Chinese Foreign Minister Yang Jiechi (楊潔篪) sparked angry exchanges with Japanese diplomats at the UN by accusing Japan of stealing disputed islands.
Chinese and Japanese envoys staged a series of attacks during Thursday’s session after Yang heightened tensions over the Diaoyutai Isalnds (釣魚台) and reopened old diplomatic wounds over World War II.
The Japanese government’s purchase of three of the uninhabited islands from a private owner this month has infuriated Beijing and set off violent protests in China.
“China strongly urges Japan to immediately stop all activities that violate China’s territorial sovereignty, take concrete actions to correct its mistakes and return to the track of resolving the dispute through negotiation,” Yang told the UN assembly.
China has demanded the return of the uninhabited islands, known as the Senkakus in Japan, for decades. Taiwan also claims the islands.
Yang reaffirmed his country’s historical claim that Japan tricked China into signing a treaty ceding the islands in 1895. Japan states that the islands were legally incorporated into its territory.
Japan’s move was in “outright denial” of its defeat in World War II, he added.
In Tokyo, Japanese Chief Cabinet Secretary Osamu Fujimura told reporters Yang’s remarks were “totally groundless.”
Yang and Japan’s Foreign Minister Koichiro Gemba held stern talks on the dispute in New York on Tuesday, and Yang’s speech sparked sharp exchanges between Japanese and Chinese diplomats as each sought a right of reply.
Insisting that Japan legally incorporated the islands into its territory in 1895, Japan’s deputy UN ambassador Kazuo Kodama said that “an assertion that Japan took the islands from China cannot logically stand.”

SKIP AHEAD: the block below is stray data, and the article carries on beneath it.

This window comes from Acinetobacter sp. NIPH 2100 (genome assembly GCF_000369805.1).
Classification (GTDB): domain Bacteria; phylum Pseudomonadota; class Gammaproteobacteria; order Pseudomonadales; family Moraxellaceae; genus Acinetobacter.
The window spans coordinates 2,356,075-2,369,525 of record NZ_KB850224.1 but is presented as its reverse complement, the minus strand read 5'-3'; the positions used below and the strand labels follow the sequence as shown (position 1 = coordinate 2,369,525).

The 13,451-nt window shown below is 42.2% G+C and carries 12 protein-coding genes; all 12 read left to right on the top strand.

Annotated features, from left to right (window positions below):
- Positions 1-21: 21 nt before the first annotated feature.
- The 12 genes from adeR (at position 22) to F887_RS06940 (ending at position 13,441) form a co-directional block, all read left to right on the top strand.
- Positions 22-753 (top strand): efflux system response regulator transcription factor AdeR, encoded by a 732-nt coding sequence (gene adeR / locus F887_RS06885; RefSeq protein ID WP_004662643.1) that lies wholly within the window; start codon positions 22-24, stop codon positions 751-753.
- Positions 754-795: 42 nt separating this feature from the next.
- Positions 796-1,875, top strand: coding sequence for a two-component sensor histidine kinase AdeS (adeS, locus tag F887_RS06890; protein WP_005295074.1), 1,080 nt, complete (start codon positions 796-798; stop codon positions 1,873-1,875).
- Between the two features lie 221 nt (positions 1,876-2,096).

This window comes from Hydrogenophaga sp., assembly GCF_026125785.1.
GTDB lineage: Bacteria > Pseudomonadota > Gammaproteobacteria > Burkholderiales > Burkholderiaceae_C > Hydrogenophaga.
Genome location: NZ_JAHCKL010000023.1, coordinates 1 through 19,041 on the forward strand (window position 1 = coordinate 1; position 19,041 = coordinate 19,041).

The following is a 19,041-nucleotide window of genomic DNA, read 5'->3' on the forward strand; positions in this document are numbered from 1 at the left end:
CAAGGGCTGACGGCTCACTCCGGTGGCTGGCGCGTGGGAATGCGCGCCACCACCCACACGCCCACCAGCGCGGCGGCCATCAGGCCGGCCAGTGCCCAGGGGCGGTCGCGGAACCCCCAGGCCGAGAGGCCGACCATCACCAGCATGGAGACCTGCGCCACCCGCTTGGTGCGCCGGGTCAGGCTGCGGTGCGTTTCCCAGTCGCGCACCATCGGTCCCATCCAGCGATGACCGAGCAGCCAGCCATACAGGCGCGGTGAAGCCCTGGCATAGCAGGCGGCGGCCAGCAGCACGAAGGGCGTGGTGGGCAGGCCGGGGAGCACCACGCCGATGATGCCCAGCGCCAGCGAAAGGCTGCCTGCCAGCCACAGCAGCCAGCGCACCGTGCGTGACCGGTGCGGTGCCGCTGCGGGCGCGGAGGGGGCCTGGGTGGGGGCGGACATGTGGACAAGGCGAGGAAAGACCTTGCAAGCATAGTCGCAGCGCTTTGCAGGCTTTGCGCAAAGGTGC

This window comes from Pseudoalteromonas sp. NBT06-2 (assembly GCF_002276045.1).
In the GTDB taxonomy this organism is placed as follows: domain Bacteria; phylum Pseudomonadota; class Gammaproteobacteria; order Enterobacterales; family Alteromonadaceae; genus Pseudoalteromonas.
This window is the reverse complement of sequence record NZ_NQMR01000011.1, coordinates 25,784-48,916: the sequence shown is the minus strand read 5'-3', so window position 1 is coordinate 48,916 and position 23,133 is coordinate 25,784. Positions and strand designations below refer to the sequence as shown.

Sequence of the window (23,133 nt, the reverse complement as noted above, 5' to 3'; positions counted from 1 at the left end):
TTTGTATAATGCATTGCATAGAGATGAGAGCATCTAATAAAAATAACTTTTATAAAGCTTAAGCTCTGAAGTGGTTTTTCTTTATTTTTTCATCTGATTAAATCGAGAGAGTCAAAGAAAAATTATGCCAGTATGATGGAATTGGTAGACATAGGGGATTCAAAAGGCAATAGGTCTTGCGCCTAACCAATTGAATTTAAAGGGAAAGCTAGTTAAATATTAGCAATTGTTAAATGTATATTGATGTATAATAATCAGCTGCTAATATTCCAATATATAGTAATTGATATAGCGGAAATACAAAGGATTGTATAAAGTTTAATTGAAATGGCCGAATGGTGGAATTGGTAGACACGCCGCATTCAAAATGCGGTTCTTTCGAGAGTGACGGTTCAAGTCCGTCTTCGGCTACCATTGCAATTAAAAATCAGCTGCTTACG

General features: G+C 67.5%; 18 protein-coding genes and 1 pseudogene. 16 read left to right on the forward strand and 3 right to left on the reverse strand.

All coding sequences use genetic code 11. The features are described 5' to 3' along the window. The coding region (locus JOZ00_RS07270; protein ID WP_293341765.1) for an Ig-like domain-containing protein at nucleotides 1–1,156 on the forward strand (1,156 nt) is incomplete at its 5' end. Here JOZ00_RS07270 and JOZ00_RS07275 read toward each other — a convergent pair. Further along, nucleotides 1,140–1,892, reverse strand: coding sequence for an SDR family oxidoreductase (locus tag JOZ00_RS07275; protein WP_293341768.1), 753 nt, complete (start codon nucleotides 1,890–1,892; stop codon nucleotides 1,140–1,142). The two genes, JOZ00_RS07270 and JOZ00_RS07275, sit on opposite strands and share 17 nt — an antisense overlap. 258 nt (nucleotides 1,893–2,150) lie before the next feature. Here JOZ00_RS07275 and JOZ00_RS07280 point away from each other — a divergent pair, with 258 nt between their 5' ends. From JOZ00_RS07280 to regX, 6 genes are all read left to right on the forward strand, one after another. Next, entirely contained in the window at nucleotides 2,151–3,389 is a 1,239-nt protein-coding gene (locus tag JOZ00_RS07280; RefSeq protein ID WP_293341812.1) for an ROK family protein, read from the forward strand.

China’s UN envoy Li Baodong (李保東) responded that “the Japanese delegate once again brazenly distorted history, resorting to spurious fallacious arguments that defy all reason and logic to justify their aggression of Chinese territory.”
He said his Japanese counterpart “feels no guilt for Japan’s history of aggression and colonialism.”
The Japanese government’s purchase of the islands is based purely on “the logic of robbers,” he said.
Meanwhile, in his most detailed plea to date for global action against Iran’s nuclear program, Israeli Prime Minister Benjamin Netanyahu said on Thursday the world has until next summer at the latest to stop Iran before it gets a nuclear bomb.
Netanyahu flashed a diagram of a cartoon-like bomb before the General Assembly showing the progress Iran has made, saying it has already completed the first stage of uranium enrichment.
Then he pulled out a red marker and drew a line across what he said was a threshold Iran was approaching and which Israel could not tolerate — the completion of the second stage and 90 percent of the way to the uranium enrichment needed to make an atomic bomb.
Israel considers a nuclear-armed Iran to be an existential threat, citing Iranian denials of the Holocaust, its calls for Israel’s destruction, its development of missiles capable of striking the Jewish state and its support for Arab militant groups.
Iran’s deputy UN ambassador took the floor at the General Assembly later that day to categorically reject Israel’s “entirely baseless allegations,” insisting that the country’s nuclear program is purely peaceful.